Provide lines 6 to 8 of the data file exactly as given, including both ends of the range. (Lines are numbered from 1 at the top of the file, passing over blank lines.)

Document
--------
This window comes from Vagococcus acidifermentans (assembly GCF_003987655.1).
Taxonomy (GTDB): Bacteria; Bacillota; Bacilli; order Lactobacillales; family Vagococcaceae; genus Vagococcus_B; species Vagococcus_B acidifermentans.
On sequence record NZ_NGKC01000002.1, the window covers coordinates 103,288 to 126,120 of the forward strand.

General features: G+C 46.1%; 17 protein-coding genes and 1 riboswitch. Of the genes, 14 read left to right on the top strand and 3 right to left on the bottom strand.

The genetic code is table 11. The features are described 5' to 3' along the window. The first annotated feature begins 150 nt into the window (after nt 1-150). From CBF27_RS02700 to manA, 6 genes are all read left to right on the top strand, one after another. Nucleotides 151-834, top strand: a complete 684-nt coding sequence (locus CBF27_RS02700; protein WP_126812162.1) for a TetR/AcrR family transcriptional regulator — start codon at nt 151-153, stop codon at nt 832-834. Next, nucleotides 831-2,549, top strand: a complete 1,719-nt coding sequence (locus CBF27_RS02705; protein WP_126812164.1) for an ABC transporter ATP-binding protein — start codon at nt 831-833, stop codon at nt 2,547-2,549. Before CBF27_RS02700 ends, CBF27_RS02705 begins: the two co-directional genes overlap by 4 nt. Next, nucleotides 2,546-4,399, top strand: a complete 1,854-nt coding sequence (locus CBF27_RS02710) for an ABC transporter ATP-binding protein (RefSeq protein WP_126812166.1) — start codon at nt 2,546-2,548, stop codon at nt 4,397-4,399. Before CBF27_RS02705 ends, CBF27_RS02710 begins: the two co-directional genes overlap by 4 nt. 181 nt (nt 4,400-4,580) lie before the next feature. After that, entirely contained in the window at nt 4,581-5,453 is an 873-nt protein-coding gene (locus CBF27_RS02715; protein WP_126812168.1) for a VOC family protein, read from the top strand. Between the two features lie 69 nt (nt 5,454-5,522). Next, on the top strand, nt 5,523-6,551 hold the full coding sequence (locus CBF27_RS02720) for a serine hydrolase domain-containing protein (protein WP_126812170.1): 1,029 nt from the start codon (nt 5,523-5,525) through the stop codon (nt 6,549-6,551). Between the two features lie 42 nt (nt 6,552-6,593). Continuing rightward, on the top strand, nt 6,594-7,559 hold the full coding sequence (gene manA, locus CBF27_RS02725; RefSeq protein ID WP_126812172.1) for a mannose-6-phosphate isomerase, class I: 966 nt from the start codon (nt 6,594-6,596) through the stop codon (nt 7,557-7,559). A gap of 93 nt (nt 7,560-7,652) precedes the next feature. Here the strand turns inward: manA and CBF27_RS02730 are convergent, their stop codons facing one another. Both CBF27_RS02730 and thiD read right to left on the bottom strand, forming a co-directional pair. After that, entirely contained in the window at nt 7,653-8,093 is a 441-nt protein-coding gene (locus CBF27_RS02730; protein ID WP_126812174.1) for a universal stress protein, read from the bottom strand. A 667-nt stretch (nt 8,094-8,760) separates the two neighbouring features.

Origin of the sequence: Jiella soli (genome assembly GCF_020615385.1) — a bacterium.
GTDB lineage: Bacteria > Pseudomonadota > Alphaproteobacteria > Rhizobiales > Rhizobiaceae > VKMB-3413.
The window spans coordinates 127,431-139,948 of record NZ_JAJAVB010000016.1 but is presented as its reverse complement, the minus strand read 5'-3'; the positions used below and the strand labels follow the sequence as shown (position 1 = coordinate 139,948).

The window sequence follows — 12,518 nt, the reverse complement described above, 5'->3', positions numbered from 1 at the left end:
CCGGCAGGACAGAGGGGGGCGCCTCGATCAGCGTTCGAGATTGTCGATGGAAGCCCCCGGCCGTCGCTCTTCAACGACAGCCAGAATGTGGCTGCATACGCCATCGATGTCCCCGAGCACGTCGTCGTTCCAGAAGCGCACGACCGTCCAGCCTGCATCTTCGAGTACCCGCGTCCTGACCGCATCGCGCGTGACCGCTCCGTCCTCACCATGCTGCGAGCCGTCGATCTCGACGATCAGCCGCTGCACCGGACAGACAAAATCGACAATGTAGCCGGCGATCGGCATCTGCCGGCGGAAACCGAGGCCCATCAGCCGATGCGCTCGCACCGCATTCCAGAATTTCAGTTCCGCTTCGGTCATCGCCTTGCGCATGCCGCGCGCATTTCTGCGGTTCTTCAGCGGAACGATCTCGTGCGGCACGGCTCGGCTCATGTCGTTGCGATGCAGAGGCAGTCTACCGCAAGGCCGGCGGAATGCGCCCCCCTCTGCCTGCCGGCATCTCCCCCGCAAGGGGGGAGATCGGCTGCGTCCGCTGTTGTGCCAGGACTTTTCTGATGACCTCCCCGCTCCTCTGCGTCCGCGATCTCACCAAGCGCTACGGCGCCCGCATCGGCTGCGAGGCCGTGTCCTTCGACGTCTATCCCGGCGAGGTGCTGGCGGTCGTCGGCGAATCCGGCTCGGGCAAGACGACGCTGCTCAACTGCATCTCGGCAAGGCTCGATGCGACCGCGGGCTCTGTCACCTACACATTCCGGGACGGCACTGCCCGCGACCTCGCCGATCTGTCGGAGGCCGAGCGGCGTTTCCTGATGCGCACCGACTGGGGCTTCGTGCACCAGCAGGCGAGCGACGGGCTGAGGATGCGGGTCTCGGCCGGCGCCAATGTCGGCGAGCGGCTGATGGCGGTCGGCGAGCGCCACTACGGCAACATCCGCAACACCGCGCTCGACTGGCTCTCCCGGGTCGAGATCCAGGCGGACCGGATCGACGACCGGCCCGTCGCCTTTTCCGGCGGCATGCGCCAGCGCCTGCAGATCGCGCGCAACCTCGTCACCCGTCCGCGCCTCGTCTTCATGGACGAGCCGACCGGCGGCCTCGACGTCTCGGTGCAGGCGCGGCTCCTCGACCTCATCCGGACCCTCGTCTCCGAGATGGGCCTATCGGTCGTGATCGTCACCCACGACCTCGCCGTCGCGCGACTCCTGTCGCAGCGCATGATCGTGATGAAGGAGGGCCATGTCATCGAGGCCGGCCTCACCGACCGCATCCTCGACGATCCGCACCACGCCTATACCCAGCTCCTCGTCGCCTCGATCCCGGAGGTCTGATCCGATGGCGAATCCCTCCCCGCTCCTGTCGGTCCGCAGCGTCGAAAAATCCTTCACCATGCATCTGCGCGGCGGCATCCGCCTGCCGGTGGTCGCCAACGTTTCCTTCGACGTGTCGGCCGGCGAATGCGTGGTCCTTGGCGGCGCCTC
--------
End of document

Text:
Origin of the sequence: Jiella soli (genome assembly GCF_020615385.1) — a bacterium.
GTDB lineage: Bacteria > Pseudomonadota > Alphaproteobacteria > Rhizobiales > Rhizobiaceae > VKMB-3413.
The window spans coordinates 127,431-139,948 of record NZ_JAJAVB010000016.1 but is presented as its reverse complement, the minus strand read 5'-3'; the positions used below and the strand labels follow the sequence as shown (position 1 = coordinate 139,948).